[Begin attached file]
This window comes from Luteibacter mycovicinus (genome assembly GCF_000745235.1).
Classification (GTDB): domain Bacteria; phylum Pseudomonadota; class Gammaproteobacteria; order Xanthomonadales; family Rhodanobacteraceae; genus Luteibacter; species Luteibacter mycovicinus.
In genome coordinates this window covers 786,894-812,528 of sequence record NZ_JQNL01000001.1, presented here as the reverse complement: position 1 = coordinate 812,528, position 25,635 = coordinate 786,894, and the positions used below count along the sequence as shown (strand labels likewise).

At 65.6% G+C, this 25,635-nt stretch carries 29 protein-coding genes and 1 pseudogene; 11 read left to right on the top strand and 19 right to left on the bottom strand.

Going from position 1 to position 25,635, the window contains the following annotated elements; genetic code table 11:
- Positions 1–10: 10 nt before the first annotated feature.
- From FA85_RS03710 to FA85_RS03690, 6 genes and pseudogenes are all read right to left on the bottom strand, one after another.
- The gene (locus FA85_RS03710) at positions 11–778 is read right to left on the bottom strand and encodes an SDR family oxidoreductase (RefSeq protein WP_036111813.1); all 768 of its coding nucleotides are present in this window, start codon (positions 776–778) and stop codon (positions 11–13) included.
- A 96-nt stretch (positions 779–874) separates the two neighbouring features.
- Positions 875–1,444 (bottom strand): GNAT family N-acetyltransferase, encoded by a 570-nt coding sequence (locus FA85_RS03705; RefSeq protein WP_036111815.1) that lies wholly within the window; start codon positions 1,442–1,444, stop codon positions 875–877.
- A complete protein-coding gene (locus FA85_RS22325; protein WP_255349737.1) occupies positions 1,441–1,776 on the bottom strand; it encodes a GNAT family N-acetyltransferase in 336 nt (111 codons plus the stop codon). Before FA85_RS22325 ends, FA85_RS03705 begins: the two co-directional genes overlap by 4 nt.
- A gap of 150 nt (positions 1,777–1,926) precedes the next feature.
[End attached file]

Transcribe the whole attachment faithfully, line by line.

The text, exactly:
This window comes from Luteibacter mycovicinus (genome assembly GCF_000745235.1).
Classification (GTDB): domain Bacteria; phylum Pseudomonadota; class Gammaproteobacteria; order Xanthomonadales; family Rhodanobacteraceae; genus Luteibacter; species Luteibacter mycovicinus.
In genome coordinates this window covers 786,894-812,528 of sequence record NZ_JQNL01000001.1, presented here as the reverse complement: position 1 = coordinate 812,528, position 25,635 = coordinate 786,894, and the positions used below count along the sequence as shown (strand labels likewise).

At 65.6% G+C, this 25,635-nt stretch carries 29 protein-coding genes and 1 pseudogene; 11 read left to right on the top strand and 19 right to left on the bottom strand.

Going from position 1 to position 25,635, the window contains the following annotated elements; genetic code table 11:
- Positions 1–10: 10 nt before the first annotated feature.
- From FA85_RS03710 to FA85_RS03690, 6 genes and pseudogenes are all read right to left on the bottom strand, one after another.
- The gene (locus FA85_RS03710) at positions 11–778 is read right to left on the bottom strand and encodes an SDR family oxidoreductase (RefSeq protein WP_036111813.1); all 768 of its coding nucleotides are present in this window, start codon (positions 776–778) and stop codon (positions 11–13) included.
- A 96-nt stretch (positions 779–874) separates the two neighbouring features.
- Positions 875–1,444 (bottom strand): GNAT family N-acetyltransferase, encoded by a 570-nt coding sequence (locus FA85_RS03705; RefSeq protein WP_036111815.1) that lies wholly within the window; start codon positions 1,442–1,444, stop codon positions 875–877.
- A complete protein-coding gene (locus FA85_RS22325; protein WP_255349737.1) occupies positions 1,441–1,776 on the bottom strand; it encodes a GNAT family N-acetyltransferase in 336 nt (111 codons plus the stop codon). Before FA85_RS22325 ends, FA85_RS03705 begins: the two co-directional genes overlap by 4 nt.
- A gap of 150 nt (positions 1,777–1,926) precedes the next feature.